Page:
She might be a svelte size eight, but competitive eater Molly Schuyler can scoff more food than a whole family combined – in a matter of minutes. The mum-of-four weighs just 55kg (8st 9lbs) and insists she’s suffered no ill-effects from the practice since entering the sport one year ago. “I got into competitive eating through a bet – I wanted to prove somebody wrong and had no real intention of taking it any further than that,” the 34-year-old says. “But after winning that challenge I got egged on to do some other things and discovered many competitions offer cash prizes for winning.”
Molly has smashed no fewer than 64 records, and in the first month of 2014 alone she scooped an incredible $30,000 (Dhs110,190) after polishing off a whopping 363 chicken wings in just half an hour, out-munching every other woman – and man – in the contest. “That was the biggest prize that I’ve ever won,” she reveals. “I got $22,000 (Dhs80,806) in cash, plus a ring and medal combination worth an extra $8,000 (Dhs29,384) for winning the Wing Bowl in Philadelphia in January.”
An All-consuming Occupation
Molly has wowed the competitive eating world since she began travelling across the US to take on increasingly outlandish meals. Ranked number one on the planet by an independent league for the sport, All Pro Eating, her greatest feats to date include devouring a 72oz (2.4kg) steak in three minutes, 90 dumplings in two minutes, a giant burger known as the ‘Stellanator’ in just over three minutes and a 9lb (4.8kg) burrito in less than five minutes. “I was introduced to Todd Greenwald, the chairman of All Pro Eating, by a friend,” she says. “He invited me out to an event in Connecticut and I ended up winning both contests while I was there. I don’t have any real rivalries – we have our friends – but in the heat of the moment you absolutely don’t want to lose to anyone. It’s like any sport where the competition completely takes over and brings out a real competitive streak.”
Molly has polished off meals that no other competitive eater can stomach, even succeeding in challenges Adam Richman, star of reality show Man vs. Food, has failed to complete. But despite gobbling so much grub, the slender champ says she hasn’t noticed any changes to her health since becoming a member of the league. “I’ve always been a big eater, since I was a child,” she says. “We were always allowed seconds and if we went out to eat it would be to a buffet – my dad would say ‘I’d better get my money’s worth’. My family accepts what I do. They might not like it all the time, but they support me. There are risks. I could choke, and if I did it too often I could put on too much weight or have a heart attack. At home we don’t eat huge meals. My kids are small and when we’re eating there is always fruit and vegetables – we don’t go overboard. There are no sweets or chocolate at home.”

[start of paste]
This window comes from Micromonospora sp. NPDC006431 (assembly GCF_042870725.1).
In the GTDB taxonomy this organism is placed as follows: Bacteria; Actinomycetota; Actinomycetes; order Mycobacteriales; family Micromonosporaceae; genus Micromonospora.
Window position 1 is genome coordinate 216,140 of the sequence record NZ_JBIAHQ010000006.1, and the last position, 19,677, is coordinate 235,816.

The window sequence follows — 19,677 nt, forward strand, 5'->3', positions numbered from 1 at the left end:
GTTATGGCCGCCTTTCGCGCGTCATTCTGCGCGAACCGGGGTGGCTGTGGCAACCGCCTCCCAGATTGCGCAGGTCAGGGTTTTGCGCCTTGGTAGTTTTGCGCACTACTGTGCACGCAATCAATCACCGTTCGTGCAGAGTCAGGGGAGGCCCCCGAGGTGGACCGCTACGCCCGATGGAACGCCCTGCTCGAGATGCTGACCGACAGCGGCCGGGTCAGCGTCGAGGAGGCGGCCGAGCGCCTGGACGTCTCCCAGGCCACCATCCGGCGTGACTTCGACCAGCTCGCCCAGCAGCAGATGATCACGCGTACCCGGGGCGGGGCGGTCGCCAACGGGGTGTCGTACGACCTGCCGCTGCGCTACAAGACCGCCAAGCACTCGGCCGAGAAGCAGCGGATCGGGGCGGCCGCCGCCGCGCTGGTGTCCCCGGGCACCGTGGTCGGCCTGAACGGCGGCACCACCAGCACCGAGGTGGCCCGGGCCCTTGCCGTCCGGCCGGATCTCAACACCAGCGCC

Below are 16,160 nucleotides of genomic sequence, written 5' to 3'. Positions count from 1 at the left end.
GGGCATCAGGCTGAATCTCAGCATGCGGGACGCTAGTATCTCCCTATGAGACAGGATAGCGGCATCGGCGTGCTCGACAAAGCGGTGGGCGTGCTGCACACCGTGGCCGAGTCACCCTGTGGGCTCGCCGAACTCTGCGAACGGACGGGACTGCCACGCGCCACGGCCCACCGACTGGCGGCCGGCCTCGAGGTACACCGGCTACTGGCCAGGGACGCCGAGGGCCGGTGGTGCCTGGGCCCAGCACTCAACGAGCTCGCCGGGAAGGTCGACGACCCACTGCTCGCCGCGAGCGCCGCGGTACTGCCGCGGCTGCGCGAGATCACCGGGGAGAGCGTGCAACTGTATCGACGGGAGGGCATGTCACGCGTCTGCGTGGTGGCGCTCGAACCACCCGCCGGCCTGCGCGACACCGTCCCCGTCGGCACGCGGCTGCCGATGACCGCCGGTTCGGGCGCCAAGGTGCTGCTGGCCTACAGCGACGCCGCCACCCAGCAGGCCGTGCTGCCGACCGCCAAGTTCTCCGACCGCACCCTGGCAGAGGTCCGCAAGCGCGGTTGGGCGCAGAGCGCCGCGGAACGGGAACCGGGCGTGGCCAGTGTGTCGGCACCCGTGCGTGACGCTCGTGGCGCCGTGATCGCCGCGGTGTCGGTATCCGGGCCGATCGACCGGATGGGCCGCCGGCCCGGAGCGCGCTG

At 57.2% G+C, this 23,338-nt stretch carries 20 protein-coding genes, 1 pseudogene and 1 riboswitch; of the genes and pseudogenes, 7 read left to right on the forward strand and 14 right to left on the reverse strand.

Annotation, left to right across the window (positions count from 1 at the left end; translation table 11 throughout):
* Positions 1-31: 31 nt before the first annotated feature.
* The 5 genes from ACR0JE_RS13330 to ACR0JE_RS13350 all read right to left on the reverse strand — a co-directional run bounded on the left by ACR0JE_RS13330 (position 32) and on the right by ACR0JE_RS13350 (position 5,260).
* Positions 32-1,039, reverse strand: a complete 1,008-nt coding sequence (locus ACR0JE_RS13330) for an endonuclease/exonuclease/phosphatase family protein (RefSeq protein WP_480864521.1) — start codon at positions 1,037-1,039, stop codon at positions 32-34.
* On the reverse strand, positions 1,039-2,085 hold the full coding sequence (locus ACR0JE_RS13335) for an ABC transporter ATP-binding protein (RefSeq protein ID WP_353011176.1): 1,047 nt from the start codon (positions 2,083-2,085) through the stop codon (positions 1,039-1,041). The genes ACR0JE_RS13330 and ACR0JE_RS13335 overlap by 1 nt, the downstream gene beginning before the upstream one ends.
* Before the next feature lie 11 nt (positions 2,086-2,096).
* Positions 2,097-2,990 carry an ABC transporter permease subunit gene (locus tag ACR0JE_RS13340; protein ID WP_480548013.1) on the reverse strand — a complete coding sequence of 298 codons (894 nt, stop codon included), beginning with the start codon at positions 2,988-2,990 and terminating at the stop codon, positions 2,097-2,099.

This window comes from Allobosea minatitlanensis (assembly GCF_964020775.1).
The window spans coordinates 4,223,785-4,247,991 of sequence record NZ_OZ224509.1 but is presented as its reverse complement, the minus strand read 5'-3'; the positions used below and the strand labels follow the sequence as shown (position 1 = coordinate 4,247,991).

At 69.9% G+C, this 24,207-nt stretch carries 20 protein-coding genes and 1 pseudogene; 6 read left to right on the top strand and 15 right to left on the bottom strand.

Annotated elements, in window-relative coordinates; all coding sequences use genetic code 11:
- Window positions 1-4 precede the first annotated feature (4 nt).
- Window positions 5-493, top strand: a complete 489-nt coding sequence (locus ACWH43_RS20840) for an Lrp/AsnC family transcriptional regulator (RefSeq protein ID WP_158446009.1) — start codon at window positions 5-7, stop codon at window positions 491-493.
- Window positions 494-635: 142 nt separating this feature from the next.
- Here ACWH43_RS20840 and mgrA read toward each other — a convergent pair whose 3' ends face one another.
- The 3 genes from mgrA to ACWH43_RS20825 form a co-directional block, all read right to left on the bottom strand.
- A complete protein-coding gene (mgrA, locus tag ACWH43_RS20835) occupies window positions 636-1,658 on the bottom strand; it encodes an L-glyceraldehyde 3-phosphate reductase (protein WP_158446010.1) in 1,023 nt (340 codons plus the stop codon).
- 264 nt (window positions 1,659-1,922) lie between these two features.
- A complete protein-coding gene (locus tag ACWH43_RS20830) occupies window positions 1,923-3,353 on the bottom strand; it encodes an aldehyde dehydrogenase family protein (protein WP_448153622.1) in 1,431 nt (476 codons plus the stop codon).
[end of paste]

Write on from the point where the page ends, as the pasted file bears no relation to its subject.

Working Up an Appetite
Winning money for eating free food must sound like a glutton’s dream, but Molly, from small-town Nebraska, stresses that at the end of the day, gorging herself for cash – and others’ entertainment – is still a means to an end. “It’s not for everyone as it’s a lot of work,” she says. “You really don’t want to eat any more sometimes, but that’s your job – you have to be really committed to it and be prepared to work hard. I don’t train a lot, but if I do, I eat a lot of vegetables because they take a long time to digest and it boosts the speed at which the body breaks food down. Other people use a technique called ‘water training’, where you drink loads to stretch your stomach, but I don’t like that because it’s dangerous. In preparation for an event I don’t eat a whole lot to keep my stomach as empty as possible. I’ll drink liquids to stop it hurting because they move through the body much faster than food.
Talents that Make Molly The Fastest Muncher on Earth
Todd Greenwald, Chairman of sporting body All Pro Eating, describes Molly as one in seven billion where consumption’s concerned. Comparing her to the goddesses of Greek and Roman mythology, he says: “Molly excels in competitive eating for many reasons – she has the tenacity of Bellona, the wisdom of Athena and the speed of Nike. She simply has a quicker hand speed, a larger stomach capacity and superior food-swallowing skills than 99.9 per cent of the world’s population. She has the unique ability to continue to excel. I don’t recommend that anyone participate in the sport of competitive eating for more than five years, but I do believe she will continue to break records whenever and wherever she competes.”
He adds: “This may be the only sport in the entire world that emphatically breaks the preconceived gender barrier placed on organised competition. Competitive eating has always been a level playing field and Molly has proven women can do anything that men can do – and in Molly’s case, do it better. I know of maybe one other female who can put up similar numbers but Molly really is one in seven billion.”
WARNING: DON’T TRY THIS AT HOME!
Despite the big financial rewards competitive eating offers, experts warn it can seriously harm the body. Marion Nestle, professor of nutrition, food studies and public health at New York University, says: “The keys to healthy diets are variety in food intake and moderation – the antitheses of competitive eating. Overeating stresses body metabolism. While young and healthy people can handle the stress and work off excess calories, in the long run overeating leads to obesity and the conditions for which obesity is a risk factor, such as type 2 diabetes and coronary heart disease.” But for Molly, the risks are just part of the job. “The most obvious risk is choking if I’m up against the clock,” she says, “but it’s possible to stretch your stomach so far to the point it won’t go back.”